Tag: congress

Price: How did 'Buy Clean' get switched to 'Buy Dirty'?

The Inflation Reduction Act (IRA) appropriated more than $4 billion to the General Services Administration (GSA) and Federal Highways Administration (FHWA) for “Buy Clean” programs. The statute makes clear that GSA and FHWA purchases under these programs are limited to those with “substantially lower” emissions. There is no ambiguity in that requirement. The Environmental Protection Agency (EPA) has defined “substantially lower” to mean products with the lowest 20% of embodied emissions when compared to similar materials.

Op-Ed: Strong trade enforcement builds prosperity and security

Tariffs on unfairly traded steel and other products help to stabilize America’s most important industries, safeguard tens of thousands of jobs, and protect national security. My union, the United Steelworkers (USW), never seeks these remedies lightly. And presidents, Republican and Democrat alike, implement them only after diligent investigations documenting the harm that foreign adversaries intentionally inflict upon our country with dumping, overproduction and other kinds of trade cheating. I don’t think Lewis Leibowitz considered these points while criticizing tariffs in his excessively pro-free-trade column, “Where is the voice of the consumer?” on May 5.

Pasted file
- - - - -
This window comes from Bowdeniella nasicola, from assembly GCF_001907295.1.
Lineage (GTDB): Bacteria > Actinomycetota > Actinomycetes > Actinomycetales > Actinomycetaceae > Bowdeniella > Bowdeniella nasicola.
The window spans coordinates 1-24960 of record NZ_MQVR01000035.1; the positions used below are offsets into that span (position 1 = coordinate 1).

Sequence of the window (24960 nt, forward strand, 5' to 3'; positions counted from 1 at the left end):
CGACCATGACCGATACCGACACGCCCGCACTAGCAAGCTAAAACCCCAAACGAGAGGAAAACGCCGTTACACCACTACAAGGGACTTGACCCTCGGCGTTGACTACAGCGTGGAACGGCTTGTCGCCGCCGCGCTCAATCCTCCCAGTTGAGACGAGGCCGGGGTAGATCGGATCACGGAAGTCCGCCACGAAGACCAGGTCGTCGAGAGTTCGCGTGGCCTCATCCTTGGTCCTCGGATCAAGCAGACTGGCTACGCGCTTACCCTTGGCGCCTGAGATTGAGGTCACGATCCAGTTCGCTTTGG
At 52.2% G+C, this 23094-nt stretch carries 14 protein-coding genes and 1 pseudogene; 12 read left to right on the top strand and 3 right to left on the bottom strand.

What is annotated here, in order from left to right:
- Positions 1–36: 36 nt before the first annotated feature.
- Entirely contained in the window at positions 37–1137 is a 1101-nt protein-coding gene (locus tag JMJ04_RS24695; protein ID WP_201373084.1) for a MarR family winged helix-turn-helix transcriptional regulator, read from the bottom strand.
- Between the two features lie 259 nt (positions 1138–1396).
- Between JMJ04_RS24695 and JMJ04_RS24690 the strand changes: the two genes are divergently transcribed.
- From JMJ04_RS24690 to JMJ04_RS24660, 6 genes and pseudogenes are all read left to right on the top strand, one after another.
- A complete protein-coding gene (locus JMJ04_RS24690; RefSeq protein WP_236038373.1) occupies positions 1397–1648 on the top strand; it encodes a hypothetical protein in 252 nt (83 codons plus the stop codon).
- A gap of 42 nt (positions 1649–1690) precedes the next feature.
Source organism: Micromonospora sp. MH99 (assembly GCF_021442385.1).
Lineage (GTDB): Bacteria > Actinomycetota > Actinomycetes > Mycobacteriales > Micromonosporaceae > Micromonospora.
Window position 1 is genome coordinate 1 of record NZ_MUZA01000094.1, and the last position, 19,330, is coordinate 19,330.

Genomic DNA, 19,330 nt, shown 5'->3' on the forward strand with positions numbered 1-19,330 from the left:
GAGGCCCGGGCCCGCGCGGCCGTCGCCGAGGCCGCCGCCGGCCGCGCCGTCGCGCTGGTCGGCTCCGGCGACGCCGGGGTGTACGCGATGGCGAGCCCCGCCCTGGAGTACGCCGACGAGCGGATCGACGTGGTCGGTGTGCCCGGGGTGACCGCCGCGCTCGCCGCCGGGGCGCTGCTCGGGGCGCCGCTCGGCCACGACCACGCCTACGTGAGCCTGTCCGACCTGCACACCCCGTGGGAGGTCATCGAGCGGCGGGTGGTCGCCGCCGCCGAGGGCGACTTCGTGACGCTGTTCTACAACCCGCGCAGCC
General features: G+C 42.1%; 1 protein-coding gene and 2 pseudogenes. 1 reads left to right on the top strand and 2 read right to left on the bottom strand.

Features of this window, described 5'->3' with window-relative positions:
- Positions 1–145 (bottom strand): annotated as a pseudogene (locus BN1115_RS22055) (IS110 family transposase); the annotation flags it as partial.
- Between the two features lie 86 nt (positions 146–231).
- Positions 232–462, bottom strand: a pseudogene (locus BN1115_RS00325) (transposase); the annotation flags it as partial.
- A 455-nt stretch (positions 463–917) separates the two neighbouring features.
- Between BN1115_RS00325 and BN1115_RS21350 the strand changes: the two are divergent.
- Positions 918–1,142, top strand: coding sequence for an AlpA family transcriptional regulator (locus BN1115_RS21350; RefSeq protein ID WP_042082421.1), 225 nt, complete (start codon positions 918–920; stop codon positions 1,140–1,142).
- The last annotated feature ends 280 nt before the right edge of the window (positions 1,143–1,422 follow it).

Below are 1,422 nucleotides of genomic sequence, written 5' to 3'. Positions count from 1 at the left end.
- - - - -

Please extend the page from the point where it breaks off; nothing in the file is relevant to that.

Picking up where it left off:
Leibowitz on trade: Where is the voice of the consumer?

The election campaign is white-hot right now, and the Biden administration is touting its protectionist message. Just this past week, the Office of the US Trade Representative (USTR) touted this message. In a release entitled “What They are Saying,” USTR quoted many of the usual protectionist groups praising government action against Chinese steel exports and shipbuilding. Consuming industries in the United States, which employ many times the American workers as the industries seeking trade protection, were not mentioned.

CRU: Mexican steel sector investing billions to replace imports

Steel companies in Mexico have lined up capex plans totaling $5.7 billion in the next three years. The focus is on replacing imports with domestic production, said David Gutierrez, outgoing president of sector association Canacero. “The investments are aimed at reducing imports, strengthening national production, and ensuring that the benefits stay in the country,” he was quoted as saying at Canacero’s annual congress by regional news service Business News Americas.

Final thoughts

There’s that concept from Adam Smith we all learn about in our Econ 101 classes: The Invisible Hand. A simple Google search will provide a refresh, but if memory serves I would classify it as something akin to “the market is magic” or “the market’s gonna market.” Today, obviously, we live in a mixed environment. There are a lot of hands out there, and they’re not too difficult to see. In this election year of 2024, one of the most visible hands out there probably belongs to the federal government.

Leibowitz on trade: Have consumers gotten lost in the mayhem?

I participated in the 35th annual Tampa Steel Conference last week, a conclave of steel producers, consumers, traders, logisticians, and (a few) trade lawyers. I participated in a panel discussion concerning challenges in managing supply chains in these troubled times. Things appear to be heading in the wrong direction in this field. Supply chains were shown to be vulnerable to pandemics in 2020 and 2021, and, in 2022 and 2023, to regional conflicts and weather slowing or stopping the free movement of goods through trade bottlenecks (the Suez Canal, the Panama Canal, the Bosporus, etc.)